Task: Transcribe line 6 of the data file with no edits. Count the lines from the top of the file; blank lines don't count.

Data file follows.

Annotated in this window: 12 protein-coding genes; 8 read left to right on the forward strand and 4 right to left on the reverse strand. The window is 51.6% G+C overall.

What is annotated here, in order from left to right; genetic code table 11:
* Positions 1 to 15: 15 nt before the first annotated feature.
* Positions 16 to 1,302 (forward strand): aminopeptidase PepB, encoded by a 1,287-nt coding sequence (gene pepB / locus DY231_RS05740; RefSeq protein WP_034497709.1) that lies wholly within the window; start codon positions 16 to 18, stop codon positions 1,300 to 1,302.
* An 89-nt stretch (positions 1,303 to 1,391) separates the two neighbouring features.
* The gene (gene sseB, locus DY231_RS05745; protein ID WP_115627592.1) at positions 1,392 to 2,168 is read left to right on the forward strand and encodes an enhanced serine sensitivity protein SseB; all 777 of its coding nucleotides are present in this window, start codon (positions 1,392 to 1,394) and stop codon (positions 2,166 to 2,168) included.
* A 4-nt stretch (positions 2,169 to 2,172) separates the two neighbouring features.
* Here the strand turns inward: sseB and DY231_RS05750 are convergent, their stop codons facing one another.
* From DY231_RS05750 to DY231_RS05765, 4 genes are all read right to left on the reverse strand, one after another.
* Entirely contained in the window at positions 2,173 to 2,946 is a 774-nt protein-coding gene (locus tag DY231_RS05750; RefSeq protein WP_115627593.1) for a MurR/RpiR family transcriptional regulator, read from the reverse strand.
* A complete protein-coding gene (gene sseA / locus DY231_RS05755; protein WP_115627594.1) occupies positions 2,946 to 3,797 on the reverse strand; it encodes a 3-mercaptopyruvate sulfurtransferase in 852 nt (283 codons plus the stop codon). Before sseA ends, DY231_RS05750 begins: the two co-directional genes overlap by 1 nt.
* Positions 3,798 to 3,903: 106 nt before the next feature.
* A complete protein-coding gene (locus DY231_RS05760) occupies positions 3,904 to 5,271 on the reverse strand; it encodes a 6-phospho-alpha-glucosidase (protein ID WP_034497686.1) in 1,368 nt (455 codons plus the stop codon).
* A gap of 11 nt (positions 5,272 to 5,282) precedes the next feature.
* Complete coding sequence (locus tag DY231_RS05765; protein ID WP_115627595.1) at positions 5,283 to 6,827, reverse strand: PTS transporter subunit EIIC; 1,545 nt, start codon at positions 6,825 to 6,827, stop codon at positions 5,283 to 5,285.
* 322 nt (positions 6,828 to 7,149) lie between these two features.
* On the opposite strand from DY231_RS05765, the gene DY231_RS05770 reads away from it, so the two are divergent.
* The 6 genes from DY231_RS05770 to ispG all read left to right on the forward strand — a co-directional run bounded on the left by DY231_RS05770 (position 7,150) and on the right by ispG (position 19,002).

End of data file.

* The gene (gene sseB, locus DY231_RS05745; protein ID WP_115627592.1) at positions 1,392 to 2,168 is read left to right on the forward strand and encodes an enhanced serine sensitivity protein SseB; all 777 of its coding nucleotides are present in this window, start codon (positions 1,392 to 1,394) and stop codon (positions 2,166 to 2,168) included.